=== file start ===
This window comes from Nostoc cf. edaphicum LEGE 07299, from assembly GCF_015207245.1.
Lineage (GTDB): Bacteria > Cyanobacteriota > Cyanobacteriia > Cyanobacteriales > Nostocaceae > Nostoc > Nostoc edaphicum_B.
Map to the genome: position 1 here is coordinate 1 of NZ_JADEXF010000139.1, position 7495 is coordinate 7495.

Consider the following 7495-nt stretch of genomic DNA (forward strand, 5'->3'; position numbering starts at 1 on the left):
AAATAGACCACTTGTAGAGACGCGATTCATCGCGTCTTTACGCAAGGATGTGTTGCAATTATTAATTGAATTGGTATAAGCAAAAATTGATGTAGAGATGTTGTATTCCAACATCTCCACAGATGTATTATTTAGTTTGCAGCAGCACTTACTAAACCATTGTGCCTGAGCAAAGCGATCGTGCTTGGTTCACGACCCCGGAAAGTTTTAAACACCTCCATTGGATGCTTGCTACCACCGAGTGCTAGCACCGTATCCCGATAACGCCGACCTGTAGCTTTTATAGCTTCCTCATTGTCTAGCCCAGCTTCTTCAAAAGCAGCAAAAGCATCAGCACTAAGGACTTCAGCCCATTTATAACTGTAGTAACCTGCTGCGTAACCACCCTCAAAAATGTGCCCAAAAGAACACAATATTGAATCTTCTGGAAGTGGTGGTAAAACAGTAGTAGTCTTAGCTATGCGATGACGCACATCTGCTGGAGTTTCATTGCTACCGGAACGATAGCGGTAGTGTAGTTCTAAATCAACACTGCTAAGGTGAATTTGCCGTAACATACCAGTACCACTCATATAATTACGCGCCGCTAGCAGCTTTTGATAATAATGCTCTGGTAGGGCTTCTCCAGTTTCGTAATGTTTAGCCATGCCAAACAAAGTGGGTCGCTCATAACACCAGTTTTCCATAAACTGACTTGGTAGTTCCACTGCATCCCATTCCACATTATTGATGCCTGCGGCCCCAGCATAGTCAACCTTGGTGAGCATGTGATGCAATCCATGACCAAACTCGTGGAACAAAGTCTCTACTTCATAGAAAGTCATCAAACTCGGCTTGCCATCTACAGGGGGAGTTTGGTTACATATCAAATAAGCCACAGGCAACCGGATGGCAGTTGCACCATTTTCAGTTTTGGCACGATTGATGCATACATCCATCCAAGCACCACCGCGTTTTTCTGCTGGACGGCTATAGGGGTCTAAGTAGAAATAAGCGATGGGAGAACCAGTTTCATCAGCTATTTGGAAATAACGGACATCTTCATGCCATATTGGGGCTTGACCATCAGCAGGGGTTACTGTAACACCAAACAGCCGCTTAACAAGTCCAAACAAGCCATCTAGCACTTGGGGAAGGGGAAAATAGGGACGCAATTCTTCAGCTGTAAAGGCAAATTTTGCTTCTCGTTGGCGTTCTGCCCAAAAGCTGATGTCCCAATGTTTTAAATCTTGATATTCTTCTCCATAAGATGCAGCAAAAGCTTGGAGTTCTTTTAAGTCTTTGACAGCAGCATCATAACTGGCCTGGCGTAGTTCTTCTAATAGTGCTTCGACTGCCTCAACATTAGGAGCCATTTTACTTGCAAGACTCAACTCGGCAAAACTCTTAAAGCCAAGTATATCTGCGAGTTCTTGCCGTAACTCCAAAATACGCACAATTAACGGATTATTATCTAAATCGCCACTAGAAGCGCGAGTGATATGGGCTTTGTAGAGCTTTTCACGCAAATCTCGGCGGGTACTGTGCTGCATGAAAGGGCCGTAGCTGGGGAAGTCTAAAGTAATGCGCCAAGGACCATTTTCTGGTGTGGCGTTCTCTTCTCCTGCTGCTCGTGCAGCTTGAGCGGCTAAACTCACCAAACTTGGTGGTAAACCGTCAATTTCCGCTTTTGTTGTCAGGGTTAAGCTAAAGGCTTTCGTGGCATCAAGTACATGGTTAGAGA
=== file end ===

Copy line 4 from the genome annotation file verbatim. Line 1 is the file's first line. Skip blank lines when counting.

Consider the following 7495-nt stretch of genomic DNA (forward strand, 5'->3'; position numbering starts at 1 on the left):